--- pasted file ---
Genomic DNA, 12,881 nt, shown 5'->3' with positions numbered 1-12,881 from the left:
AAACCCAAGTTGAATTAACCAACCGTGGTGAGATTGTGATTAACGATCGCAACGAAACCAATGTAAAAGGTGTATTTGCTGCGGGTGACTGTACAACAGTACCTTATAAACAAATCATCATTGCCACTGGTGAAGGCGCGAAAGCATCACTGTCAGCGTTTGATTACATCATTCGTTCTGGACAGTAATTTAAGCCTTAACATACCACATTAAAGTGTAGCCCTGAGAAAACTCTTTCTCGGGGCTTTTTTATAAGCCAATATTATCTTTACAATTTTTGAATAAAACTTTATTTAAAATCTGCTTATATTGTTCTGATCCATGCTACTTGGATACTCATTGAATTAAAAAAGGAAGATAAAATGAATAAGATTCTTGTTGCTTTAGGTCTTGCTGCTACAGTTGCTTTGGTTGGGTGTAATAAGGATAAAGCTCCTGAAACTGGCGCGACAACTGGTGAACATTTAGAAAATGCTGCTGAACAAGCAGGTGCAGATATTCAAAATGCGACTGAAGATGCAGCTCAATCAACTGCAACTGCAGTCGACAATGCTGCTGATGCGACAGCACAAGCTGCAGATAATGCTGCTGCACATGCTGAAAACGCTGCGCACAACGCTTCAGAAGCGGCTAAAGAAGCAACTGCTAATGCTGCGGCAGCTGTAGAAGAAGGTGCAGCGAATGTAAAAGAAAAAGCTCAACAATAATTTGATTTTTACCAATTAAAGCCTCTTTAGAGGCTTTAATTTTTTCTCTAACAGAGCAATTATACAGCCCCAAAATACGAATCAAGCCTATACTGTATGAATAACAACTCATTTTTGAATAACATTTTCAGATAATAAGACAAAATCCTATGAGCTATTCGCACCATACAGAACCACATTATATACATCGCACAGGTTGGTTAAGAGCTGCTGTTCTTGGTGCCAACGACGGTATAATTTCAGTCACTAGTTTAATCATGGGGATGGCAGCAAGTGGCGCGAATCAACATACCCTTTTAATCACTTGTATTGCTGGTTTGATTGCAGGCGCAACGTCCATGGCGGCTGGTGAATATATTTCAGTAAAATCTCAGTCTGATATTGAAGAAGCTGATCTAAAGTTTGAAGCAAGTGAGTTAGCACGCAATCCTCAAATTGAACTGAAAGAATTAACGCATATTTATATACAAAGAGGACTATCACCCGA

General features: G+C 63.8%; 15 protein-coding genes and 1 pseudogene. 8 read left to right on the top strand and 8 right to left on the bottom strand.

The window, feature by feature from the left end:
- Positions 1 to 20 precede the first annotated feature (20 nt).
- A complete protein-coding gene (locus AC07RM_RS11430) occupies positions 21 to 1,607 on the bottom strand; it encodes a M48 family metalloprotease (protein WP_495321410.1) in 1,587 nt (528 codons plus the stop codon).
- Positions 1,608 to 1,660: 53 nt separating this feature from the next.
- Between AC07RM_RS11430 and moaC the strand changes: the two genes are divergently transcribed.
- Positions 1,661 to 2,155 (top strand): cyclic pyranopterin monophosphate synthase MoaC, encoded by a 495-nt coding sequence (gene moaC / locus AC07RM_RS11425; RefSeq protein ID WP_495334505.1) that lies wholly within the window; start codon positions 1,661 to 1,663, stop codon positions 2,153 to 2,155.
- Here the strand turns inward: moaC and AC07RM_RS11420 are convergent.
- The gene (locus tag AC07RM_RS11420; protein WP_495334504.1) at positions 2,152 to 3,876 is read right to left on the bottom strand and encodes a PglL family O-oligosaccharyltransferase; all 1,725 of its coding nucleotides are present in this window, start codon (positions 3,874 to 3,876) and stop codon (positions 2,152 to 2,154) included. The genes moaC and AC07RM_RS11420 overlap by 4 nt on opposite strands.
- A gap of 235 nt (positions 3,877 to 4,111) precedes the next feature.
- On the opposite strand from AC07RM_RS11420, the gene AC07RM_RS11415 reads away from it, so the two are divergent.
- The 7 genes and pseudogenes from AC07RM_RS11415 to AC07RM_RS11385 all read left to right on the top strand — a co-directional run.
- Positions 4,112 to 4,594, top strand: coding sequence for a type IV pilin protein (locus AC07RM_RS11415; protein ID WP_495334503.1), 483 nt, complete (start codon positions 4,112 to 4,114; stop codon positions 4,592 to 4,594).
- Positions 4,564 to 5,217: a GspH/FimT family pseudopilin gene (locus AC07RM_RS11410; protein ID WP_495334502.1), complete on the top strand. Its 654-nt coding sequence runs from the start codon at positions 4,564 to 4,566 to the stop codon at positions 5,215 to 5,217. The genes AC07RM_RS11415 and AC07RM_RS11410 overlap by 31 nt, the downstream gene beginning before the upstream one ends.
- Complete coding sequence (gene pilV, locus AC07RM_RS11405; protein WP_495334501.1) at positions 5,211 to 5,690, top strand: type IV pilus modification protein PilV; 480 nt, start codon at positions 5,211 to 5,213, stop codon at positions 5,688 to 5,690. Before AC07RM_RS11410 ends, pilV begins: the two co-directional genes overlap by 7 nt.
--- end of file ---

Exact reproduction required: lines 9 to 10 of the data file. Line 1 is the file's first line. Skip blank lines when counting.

- Positions 1,661 to 2,155 (top strand): cyclic pyranopterin monophosphate synthase MoaC, encoded by a 495-nt coding sequence (gene moaC / locus AC07RM_RS11425; RefSeq protein ID WP_495334505.1) that lies wholly within the window; start codon positions 1,661 to 1,663, stop codon positions 2,153 to 2,155.
- Here the strand turns inward: moaC and AC07RM_RS11420 are convergent.